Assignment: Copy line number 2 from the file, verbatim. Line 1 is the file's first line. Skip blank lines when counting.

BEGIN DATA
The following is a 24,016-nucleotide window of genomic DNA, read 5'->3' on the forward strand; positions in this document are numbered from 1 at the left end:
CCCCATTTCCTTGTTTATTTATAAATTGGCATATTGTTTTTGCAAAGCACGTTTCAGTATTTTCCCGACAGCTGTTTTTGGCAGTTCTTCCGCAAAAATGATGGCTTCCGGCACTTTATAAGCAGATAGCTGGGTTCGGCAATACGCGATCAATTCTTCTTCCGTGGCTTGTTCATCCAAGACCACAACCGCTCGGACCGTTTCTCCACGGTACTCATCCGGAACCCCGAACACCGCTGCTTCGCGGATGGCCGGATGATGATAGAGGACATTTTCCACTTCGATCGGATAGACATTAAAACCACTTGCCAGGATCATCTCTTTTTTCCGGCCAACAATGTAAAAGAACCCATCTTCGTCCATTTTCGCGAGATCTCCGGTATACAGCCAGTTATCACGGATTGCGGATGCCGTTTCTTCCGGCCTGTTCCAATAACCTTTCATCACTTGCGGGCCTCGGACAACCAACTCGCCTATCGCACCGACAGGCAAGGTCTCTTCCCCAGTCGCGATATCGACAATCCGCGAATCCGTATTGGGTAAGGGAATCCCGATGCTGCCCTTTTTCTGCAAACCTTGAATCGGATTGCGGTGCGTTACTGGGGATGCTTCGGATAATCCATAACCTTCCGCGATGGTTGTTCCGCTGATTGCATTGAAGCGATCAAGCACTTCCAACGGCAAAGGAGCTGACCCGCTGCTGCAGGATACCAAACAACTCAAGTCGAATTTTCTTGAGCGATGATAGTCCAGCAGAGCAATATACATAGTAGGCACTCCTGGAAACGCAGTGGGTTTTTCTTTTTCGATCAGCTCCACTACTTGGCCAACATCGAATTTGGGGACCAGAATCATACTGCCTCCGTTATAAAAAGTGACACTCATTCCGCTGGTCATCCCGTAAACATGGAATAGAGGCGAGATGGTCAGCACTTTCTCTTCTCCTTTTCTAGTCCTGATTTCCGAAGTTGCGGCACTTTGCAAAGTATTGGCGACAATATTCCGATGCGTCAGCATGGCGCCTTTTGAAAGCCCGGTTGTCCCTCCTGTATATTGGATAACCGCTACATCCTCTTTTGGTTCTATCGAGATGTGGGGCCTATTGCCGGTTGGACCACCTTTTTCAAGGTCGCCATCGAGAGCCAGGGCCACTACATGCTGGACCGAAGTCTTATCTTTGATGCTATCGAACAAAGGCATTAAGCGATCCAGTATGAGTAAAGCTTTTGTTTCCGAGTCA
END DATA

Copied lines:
CCCCATTTCCTTGTTTATTTATAAATTGGCATATTGTTTTTGCAAAGCACGTTTCAGTATTTTCCCGACAGCTGTTTTTGGCAGTTCTTCCGCAAAAATGATGGCTTCCGGCACTTTATAAGCAGATAGCTGGGTTCGGCAATACGCGATCAATTCTTCTTCCGTGGCTTGTTCATCCAAGACCACAACCGCTCGGACCGTTTCTCCACGGTACTCATCCGGAACCCCGAACACCGCTGCTTCGCGGATGGCCGGATGATGATAGAGGACATTTTCCACTTCGATCGGATAGACATTAAAACCACTTGCCAGGATCATCTCTTTTTTCCGGCCAACAATGTAAAAGAACCCATCTTCGTCCATTTTCGCGAGATCTCCGGTATACAGCCAGTTATCACGGATTGCGGATGCCGTTTCTTCCGGCCTGTTCCAATAACCTTTCATCACTTGCGGGCCTCGGACAACCAACTCGCCTATCGCACCGACAGGCAAGGTCTCTTCCCCAGTCGCGATATCGACAATCCGCGAATCCGTATTGGGTAAGGGAATCCCGATGCTGCCCTTTTTCTGCAAACCTTGAATCGGATTGCGGTGCGTTACTGGGGATGCTTCGGATAATCCATAACCTTCCGCGATGGTTGTTCCGCTGATTGCATTGAAGCGATCAAGCACTTCCAACGGCAAAGGAGCTGACCCGCTGCTGCAGGATACCAAACAACTCAAGTCGAATTTTCTTGAGCGATGATAGTCCAGCAGAGCAATATACATAGTAGGCACTCCTGGAAACGCAGTGGGTTTTTCTTTTTCGATCAGCTCCACTACTTGGCCAACATCGAATTTGGGGACCAGAATCATACTGCCTCCGTTATAAAAAGTGACACTCATTCCGCTGGTCATCCCGTAAACATGGAATAGAGGCGAGATGGTCAGCACTTTCTCTTCTCCTTTTCTAGTCCTGATTTCCGAAGTTGCGGCACTTTGCAAAGTATTGGCGACAATATTCCGATGCGTCAGCATGGCGCCTTTTGAAAGCCCGGTTGTCCCTCCTGTATATTGGATAACCGCTACATCCTCTTTTGGTTCTATCGAGATGTGGGGCCTATTGCCGGTTGGACCACCTTTTTCAAGGTCGCCATCGAGAGCCAGGGCCACTACATGCTGGACCGAAGTCTTATCTTTGATGCTATCGAACAAAGGCATTAAGCGATCCAGTATGAGTAAAGCTTTTGTTTCCGAGTCA